Archive for May, 2010

Haloumi

This is a cheese called haloumi. Originating from Cypress, in olden times it was made by a husband before the birth of a child. When the child was born the center was cut from the wheel of cheese and the baby passed through the middle on the day of christening. We didn’t pass any babies through ours because we didn’t have one ready to go at the time. We cut it into chunks. It can be stored in salt water brine for 2 months and eaten anytime during that 60 days. The brine keeps mold and bacteria from growing on the cheese.

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Mozzarella Master

Yes, I have finally made a successful ball of mozzarella cheese! I am the new Cheese Queen!!!! After two horrible failures, on the third try I made some that looks, tastes and feels like mozzarella. I really don’t know how it happened though because right away things were going horribly awry. Instead of a nice smooth block of curd, I had a soggy, elastic brain floating in a toxic slurry pond. BUT I FORGED ON. No friends, I did not let a slight detour from the “instructions” ruin my shot at victory. I rolled up my sleeves and got down to business, wrestling the offending albuminous blob into submission, reaching final supremacy through superhuman brute strength and an unbending determination to reign victorious.

It may be misshapen, but at least it isn't mis-tasting.

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Morel Hunting

We picked some wild morel mushrooms in the woods in Idaho this week. These things are so delicious and they are easy to identify. As Dad says, nothing else looks like them aside from the deadly poisonous “false morels.” (Just a little joke kids, don’t worry.)

For those of you who want the look and feel of eating brains... without eating brains.

Right after taking this picture, a smurf came out and told me to get out of his yard.

I made some angel hair pasta with the morels, olive oil, garlic, shredded chicken and a bit of cheese. Angela also made a really good dish so I’ll get her to post that with a picture. We can freeze these to have later in the year and I would imagine they can also be dehydrated and kept that way.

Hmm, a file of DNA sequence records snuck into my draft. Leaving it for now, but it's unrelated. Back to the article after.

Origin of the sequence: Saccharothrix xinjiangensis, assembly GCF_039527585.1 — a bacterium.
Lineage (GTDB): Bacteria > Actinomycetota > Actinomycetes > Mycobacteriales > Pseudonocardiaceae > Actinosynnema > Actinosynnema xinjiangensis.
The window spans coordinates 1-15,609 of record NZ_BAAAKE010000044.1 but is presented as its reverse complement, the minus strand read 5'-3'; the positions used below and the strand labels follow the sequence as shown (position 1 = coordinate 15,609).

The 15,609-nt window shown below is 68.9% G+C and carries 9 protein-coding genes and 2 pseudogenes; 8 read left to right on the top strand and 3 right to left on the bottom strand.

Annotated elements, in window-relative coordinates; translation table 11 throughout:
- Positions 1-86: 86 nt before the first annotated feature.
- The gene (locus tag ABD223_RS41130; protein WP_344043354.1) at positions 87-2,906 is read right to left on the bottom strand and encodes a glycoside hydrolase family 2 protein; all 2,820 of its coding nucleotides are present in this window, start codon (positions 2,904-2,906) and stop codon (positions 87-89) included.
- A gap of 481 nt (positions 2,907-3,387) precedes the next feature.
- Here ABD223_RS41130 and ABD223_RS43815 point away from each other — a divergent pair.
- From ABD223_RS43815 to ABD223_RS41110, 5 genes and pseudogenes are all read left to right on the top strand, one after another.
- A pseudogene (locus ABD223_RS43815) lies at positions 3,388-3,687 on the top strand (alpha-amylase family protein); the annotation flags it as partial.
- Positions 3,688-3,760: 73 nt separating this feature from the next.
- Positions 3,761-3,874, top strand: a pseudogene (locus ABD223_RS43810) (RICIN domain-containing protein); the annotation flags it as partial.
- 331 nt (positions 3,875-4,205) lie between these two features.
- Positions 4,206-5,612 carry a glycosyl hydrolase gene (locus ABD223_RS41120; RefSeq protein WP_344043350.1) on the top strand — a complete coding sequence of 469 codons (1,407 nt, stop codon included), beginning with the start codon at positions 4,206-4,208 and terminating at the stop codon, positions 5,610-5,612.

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Manchego

We ate the manchego cheese we made a few weeks ago and it was really tasty. We were planning on aging at least part of it longer because you can eat it in 4 stages: Manchego fresco, aged 5 days or less; manchego curado, aged 3 to 12 weeks; manchego viejo, aged 3 to 12 months; and manchego aceite, aged in olive oil for a year or more. Unfortunately, the outside of our manchego began to grow mold because it got too warm where we were storing it. Anyway, we cut off the outside and ate the rest and it was really good! We really need to address the storage issue so that we have reliable cold storage- soon.

Manchego was featured in our local food co-op’s newsletter this month and apparently it is often eaten on toasted baguettes rubbed with garlic and topped with fresh tomato slices and drizzled with olive oil. It is traditionally a Spanish sheep’s milk cheese but today it is often made around the world with cow’s milk, which is what we used.

Homemade manchego, our end-of-garden pickles from last year, homemade bread and fresh radishes from our garden.

Mom likes being a locavore.

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Angela’s Here!

Angela and I drove up from Arizona and arrived Friday night. We had a great trip and it’s nice to be back! You can see some photos of our road trip over here if you are interested. Look forward to some blog posts from Angela… coming soon!

Mom and Dad, we're home! Maybe if you are really lucky dear readers, your 20-something children will move back in with you too.

As you can see, Angela came with the right shoes to get the job done.

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Look at ’em now!

Already getting wing feathers after just nine days.

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The time draws near…

Very soon now, within days, we’ll be locavoring. Angela is currently on her way home from Flagstaff. Upon her arrival, we’ll begin! Here you see boxes of foods that are off our list for a whole¬† year. They’re on their way to Wave and Amy’s.

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